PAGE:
Insights: Legal Updates - April 2014

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Private Client Adviser 60-second interview: Teresa Cullen

Teresa Cullen |

Fladgate’s new family specialist, Teresa Cullen, says clients are focused on what the Law Commission’s matrimonial report means for them. What are the priorities of your new role? My immediate priority is to settle in as quickly as possible to ensure that the clients who came with me feel at home in their new environment […]


Changes afoot for owners of UK residences

Helena Luckhurst |

The Government recently issued a consultation entitled ‘Implementing a capital gains tax (CGT) charge on non-residents’. Now, if you are UK resident for CGT purposes, you might have formed the view, quite reasonably, that, in view of its title, you need not add the consultation to your pile of bedtime reading. Tut tut, how could […]


What is the law when parents abduct their children?

Teresa Cullen |

According to the Foreign and Commonwealth Office, the number of parental child abduction cases has more than doubled over the last decade, with two children being abducted each day. On 1 April 2014 Japan formally acceded to the Hague Convention on international child abduction. Japan had been subject to significant international pressure from the 90 […]


Mission impossible?

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A court order for specific performance is a particularly effective means of securing performance of contractual obligations, because it comes with the threat of possible imprisonment if it is not complied with. However, it will only be granted where the court considers it to be appropriate in the circumstances. It is often suggested that the […]


Are you an accidental director?

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You might think it is very simple whether or not you are a director – after all, either you have been appointed to the board of a company, or you haven’t. Company law, however, recognises that some individuals may in practice be acting as directors, even if they do not officially hold that title. The […]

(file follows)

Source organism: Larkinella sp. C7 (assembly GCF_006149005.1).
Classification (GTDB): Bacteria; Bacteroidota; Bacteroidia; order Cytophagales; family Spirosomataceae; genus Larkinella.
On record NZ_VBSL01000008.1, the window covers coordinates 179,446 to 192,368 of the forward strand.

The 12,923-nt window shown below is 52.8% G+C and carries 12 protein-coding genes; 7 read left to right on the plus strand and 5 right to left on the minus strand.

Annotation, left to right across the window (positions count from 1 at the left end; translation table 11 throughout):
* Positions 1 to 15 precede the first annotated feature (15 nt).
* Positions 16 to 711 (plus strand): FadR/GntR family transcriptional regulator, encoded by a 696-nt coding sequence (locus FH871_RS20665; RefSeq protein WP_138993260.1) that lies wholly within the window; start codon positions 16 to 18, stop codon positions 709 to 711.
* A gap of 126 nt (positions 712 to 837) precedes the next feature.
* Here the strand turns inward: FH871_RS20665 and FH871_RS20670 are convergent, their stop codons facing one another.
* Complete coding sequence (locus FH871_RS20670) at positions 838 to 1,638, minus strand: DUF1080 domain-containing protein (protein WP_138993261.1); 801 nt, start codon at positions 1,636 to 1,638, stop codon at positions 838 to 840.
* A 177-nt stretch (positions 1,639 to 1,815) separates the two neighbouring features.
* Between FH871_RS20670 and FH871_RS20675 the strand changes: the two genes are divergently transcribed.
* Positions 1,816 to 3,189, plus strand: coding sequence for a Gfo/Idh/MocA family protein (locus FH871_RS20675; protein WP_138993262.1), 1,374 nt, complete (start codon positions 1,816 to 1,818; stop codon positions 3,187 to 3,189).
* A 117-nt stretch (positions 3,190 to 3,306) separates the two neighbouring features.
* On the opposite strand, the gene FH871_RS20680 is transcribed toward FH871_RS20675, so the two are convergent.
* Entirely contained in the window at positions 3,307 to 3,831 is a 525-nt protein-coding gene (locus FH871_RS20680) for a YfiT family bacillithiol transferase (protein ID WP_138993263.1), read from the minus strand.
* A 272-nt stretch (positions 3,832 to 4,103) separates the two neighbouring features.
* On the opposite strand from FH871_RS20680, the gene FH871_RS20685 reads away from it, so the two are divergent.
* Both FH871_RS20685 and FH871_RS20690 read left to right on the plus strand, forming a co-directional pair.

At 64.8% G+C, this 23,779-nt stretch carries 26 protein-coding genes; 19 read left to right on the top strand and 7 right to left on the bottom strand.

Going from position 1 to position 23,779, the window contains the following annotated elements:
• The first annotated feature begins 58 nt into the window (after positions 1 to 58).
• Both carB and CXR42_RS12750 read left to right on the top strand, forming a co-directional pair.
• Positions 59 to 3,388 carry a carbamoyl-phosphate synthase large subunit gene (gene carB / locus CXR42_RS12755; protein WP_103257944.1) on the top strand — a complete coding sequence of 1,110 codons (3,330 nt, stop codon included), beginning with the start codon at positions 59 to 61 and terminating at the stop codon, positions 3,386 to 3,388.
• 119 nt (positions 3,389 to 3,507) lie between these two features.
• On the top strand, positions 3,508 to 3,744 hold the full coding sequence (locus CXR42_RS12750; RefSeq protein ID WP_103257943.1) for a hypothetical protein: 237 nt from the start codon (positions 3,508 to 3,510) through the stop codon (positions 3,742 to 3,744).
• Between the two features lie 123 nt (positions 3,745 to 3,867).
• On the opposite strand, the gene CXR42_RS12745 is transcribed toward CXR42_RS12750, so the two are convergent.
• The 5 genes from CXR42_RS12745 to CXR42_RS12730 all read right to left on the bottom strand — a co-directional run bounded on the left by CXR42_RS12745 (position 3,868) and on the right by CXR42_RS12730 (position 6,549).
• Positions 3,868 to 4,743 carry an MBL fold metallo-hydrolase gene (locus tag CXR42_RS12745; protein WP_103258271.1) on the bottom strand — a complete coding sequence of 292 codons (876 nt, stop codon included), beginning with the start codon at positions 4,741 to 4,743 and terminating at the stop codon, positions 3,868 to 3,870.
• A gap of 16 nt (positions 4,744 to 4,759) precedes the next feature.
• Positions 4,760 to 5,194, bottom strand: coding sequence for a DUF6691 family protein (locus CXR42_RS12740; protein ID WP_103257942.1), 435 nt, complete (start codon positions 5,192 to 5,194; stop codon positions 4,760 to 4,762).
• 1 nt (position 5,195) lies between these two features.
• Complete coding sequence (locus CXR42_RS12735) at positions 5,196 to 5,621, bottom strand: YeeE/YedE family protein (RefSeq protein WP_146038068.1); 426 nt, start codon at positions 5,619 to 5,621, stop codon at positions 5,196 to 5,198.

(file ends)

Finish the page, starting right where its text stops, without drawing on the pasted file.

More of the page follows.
Reforms to the Community Infrastructure Levy

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February 2014 saw another round of reforms to the Community Infrastructure Levy regulations. Many of these are welcome changes brought in to deal with some of the issues that have arisen since local authorities introduced their CIL charges. A few of the headline changes to note: Changes to the lawful use test A much criticised […]


ATED goes large

Helena Luckhurst |

ATED (the UK’s Annual Tax on Enveloped Dwellings) is one of the newest taxes to hit the statute book but it became clear in this year’s Budget that, as taxes go, it is destined for even greater things in 2015 and beyond. ATED is an annual tax, levied on non natural persons (such as companies) […]


Contracts: Beware the short cut

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Many subcontracts try to incorporate main contract terms with a simple phrase or two. But such quick fixes can easily come unstuck – what you really need is certainty. Sometimes taking a short cut leads you up a blind alley. The same is often true if you attempt a contractual short cut. Many subcontracts (often […]


What divorcing couples can learn from Gwyneth Paltrow's conscious uncoupling

Teresa Cullen |

Not all separating couples will want to head for the tranquil island of Eleuthera to mark their separation. But there is a lot to be said for encouraging divorcing couples who have children to think about their ongoing relationship. Everyone and his wife (pardon the pun) is wondering what to make of this phrase ‘conscious […]


CRAR

Alison Mould |

In a previous article (‘Sending in the bailiffs…’), we reported on CRAR (Commercial Rent Arrears Recovery), the new procedure, effective from 6 April 2014, for recovering rent arrears by attending a tenant’s premises and removing goods. Over the last couple of months various regulations have been published by the Ministry of Justice setting out the […]